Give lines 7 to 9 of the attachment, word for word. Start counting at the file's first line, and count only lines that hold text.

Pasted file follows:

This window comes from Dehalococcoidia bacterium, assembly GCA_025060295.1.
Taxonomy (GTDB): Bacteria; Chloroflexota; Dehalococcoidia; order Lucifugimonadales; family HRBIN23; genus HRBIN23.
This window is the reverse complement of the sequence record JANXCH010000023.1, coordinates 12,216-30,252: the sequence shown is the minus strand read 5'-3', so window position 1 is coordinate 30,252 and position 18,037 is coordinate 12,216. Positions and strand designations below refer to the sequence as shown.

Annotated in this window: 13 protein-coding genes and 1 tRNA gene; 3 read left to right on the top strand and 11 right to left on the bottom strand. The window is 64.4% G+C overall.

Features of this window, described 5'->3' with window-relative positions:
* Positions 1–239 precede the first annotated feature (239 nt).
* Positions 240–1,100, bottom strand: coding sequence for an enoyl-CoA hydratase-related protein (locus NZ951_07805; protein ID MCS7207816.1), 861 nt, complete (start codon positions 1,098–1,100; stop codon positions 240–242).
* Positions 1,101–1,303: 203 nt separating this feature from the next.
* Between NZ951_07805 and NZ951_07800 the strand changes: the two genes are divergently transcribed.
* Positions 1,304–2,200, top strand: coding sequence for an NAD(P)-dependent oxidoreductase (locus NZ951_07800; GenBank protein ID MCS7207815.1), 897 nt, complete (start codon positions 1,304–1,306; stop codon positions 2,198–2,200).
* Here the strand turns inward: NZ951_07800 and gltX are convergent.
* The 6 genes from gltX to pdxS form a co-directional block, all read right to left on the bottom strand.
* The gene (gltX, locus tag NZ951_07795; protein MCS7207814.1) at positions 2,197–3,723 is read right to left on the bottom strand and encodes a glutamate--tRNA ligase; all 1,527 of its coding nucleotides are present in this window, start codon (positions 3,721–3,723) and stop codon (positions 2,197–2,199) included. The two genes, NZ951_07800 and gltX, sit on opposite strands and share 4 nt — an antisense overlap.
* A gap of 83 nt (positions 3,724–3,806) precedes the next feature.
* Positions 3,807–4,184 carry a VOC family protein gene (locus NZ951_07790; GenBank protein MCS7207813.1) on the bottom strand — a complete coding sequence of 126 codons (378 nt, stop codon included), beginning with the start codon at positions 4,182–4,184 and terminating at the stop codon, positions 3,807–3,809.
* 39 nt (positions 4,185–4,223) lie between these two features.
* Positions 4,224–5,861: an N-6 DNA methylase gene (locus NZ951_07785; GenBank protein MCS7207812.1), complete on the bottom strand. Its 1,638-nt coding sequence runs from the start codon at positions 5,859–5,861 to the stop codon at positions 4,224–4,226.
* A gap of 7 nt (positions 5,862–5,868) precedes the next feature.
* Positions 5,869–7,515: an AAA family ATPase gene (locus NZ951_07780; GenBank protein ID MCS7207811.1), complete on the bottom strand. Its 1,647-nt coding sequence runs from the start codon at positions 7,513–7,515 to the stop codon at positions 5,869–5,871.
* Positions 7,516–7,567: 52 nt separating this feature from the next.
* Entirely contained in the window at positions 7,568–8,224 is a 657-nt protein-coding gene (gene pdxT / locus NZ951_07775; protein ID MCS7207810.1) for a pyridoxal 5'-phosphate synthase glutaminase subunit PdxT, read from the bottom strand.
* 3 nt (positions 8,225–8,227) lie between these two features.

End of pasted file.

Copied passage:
* Positions 240–1,100, bottom strand: coding sequence for an enoyl-CoA hydratase-related protein (locus NZ951_07805; protein ID MCS7207816.1), 861 nt, complete (start codon positions 1,098–1,100; stop codon positions 240–242).
* Positions 1,101–1,303: 203 nt separating this feature from the next.
* Between NZ951_07805 and NZ951_07800 the strand changes: the two genes are divergently transcribed.